A Review of Snigda Prakash’s All the Justice Money Can Buy, a Book on the Vioxx Tort Litigation
Snigda Prakash, All the Justice Money Can Buy (Kaplan Publishing 2011)
Snigda Prakash, a former National Public Radio reporter, has written an interesting book about the litigation against Merck & Co., the manufacturer of Vioxx, a prescription drug used to relieve pain and inflammation. Merck withdrew its heavily-promoted drug from the market in 2004 due to concerns that consumers of Vioxx faced an increased risk of heart attacks and strokes; a deluge of tort lawsuits followed.
In All the Justice Money Can Buy, Prakash traces the history of the litigation, beginning with efforts by plaintiffs’ lawyers to sue the company even before Vioxx had been withdrawn from the market and concluding with the nearly $5 billion settlement agreement announced in late 2007 that covered the claims of most of the plaintiffs.
Much of Prakash’s book provides a detailed account of a trial in New Jersey in early 2007. One of the plaintiff’s lawyers, Mark Lanier, allowed Prakash to go behind the scenes to see how he prepared and presented his case. Wisely, Prakash accepted the opportunity to observe Lanier, a superb trial attorney from Texas, at work.
As discussed below, Prakash took full advantage of the access provided by Lanier and has provided a vivid and thorough reconstruction of a lengthy civil trial involving complicated issues. All the Justice Money Can Buy will be especially interesting to civil litigators who actually try cases instead of resolving them through settlement or pretrial motions.
However, All the Justice Money Can Buy is not without its flaws. Prakash admits that, by the end of the trial, she no longer is a neutral “observer” but wants the “plaintiffs’ lawyers . . . to win.” This leads her, on occasion, to be gratuitously snide in her description of Merck’s lawyers. In addition, in my view, Prakash focused too much of her attention and effort on a single trial. She only briefly discusses the comprehensive settlement of the litigation, which likely will be its enduring legacy.
The Trial in New Jersey
Along with the lawyers and their clients, Prakash spent about six weeks in the frigid courtroom of Judge Carol E. Higbee, in Atlantic City, New Jersey, in the winter of 2007. Lanier represented one plaintiff, the wife of Brian Hermans, who was taking Vioxx when he died of a heart attack at the age of 44 in September 2002.
Lanier already had made a strong impression in the Vioxx litigation by taking the first Vioxx case to trial in Texas. In that case, the jury awarded more than $250 million in damages to the plaintiffs—an amount that was reduced by the trial court, under state law, to about $26 million. (Several years later, the judgment of the Texas trial court was set aside on appeal. The appellate court agreed with Merck’s argument that the plaintiff’s evidence on causation was insufficient. This case is now pending before the Texas Supreme Court.)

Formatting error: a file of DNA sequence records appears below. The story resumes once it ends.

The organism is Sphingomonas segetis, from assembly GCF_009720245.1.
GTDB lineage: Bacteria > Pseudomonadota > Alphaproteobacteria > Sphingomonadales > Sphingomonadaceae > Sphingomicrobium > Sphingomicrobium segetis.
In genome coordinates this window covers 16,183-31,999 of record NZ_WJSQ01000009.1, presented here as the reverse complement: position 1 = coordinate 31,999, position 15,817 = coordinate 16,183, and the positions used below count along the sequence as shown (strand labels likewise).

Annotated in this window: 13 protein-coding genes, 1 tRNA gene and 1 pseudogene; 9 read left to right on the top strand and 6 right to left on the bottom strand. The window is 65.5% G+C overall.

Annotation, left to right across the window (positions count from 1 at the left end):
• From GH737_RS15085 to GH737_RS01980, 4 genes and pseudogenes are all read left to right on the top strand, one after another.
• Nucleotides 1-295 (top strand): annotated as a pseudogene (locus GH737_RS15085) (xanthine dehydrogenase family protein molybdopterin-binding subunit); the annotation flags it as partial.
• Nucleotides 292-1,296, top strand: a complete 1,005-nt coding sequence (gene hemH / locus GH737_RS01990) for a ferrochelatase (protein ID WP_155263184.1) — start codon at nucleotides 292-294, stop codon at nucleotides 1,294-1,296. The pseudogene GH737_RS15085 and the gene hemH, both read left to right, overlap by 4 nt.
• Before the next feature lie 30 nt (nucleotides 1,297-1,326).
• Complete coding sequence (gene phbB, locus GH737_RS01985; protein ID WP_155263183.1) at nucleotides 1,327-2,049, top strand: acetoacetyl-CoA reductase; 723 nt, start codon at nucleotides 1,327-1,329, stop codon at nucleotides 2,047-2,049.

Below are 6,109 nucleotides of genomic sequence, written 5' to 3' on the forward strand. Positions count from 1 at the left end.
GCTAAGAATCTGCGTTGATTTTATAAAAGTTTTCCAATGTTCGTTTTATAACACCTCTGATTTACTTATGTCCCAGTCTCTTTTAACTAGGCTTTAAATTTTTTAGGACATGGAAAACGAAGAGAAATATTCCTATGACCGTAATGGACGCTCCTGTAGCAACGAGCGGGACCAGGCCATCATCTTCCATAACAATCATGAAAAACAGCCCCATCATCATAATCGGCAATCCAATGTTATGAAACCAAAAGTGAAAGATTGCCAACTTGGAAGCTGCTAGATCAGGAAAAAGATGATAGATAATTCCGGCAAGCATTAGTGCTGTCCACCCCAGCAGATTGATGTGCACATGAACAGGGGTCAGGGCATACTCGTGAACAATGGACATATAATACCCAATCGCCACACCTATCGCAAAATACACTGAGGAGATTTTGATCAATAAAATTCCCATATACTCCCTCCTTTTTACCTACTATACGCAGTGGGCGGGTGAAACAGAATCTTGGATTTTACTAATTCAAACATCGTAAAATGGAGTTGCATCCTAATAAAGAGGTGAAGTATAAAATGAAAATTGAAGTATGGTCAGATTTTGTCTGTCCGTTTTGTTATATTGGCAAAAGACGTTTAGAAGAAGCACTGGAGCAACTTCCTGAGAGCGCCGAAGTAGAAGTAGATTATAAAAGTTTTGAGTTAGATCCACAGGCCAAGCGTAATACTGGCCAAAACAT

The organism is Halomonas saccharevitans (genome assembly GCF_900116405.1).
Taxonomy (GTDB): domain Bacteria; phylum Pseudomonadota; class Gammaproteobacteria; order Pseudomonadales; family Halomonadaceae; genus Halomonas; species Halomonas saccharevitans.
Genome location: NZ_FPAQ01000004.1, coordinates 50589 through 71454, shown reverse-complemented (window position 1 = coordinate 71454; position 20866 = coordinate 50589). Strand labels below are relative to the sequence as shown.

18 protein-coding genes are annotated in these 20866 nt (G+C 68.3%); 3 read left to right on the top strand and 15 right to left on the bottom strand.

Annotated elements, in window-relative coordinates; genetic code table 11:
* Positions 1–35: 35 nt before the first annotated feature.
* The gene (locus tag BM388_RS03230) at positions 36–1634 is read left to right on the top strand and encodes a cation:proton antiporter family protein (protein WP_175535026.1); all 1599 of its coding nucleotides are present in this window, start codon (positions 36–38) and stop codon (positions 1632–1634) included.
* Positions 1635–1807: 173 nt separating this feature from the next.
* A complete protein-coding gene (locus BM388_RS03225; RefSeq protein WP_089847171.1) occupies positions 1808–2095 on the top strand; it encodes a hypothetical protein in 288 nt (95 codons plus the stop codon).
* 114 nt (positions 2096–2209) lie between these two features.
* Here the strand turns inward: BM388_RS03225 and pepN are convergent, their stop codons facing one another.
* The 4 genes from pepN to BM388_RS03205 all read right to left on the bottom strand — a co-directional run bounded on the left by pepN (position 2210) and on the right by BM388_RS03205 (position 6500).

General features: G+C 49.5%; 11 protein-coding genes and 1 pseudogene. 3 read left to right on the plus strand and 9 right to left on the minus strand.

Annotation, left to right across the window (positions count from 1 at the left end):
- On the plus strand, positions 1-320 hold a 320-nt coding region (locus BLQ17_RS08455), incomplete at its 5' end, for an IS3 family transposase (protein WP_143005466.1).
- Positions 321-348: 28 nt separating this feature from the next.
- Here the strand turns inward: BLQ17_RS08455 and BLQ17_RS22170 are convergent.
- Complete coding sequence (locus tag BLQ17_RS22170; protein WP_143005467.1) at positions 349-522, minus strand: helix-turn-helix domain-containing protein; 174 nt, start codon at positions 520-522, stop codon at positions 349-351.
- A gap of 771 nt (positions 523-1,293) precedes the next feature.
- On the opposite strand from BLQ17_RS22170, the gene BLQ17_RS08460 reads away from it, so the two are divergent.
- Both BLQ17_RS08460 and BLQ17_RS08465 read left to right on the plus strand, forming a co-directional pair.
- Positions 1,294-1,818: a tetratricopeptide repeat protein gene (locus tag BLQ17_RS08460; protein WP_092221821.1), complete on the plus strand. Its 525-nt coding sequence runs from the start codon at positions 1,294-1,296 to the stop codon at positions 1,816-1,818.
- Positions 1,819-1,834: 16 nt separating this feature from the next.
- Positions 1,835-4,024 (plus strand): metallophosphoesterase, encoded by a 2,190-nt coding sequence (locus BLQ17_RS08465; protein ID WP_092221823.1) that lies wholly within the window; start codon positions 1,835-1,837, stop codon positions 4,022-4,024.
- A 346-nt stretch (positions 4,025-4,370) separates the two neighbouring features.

Lanier’s co-counsel in New Jersey was Chris Seeger, who represented Mike Humeston. Humeston, a Vietnam veteran often in pain because of shrapnel still in his left knee, was—like Brian Hermans—taking Vioxx when he had a heart attack in September 2001. Seeger had already tried and lost Humeston’s case against Merck before Judge Higbee in 2005. However, the judge subsequently ordered a new trial, in which Seeger again presented Humeston’s claim against Merck and its aggressive trial counsel, Diane Sullivan. Prakash notes that “Seeger despised [Sullivan] because he thought she had bullied and taunted him in the courtroom [in the first case], often within earshot of the jury (and no doubt, also because she’d won).”
All the Justice Money Can Buy succeeds greatly in describing the Hobbesian world of high-stakes civil litigation. Prakash describes the strained relationship between Lanier and Seeger; ego and the prospect of millions of dollars in attorney’s fees led to the attorneys’ sniping about each other before and after the trial. Sullivan, Merck’s lead lawyer in New Jersey, repeatedly violated court orders and was threatened with sanctions as a result. Judge Higbee, with many other Vioxx cases on her docket, did not follow up on her threats to sanction Sullivan, however; it seems that she did not want to appear to be unfair to Merck’s lawyers and thereby risk disqualification. With apologies to John Keats, truth is beauty in civil litigation, and Prakash’s account of the trial rings true.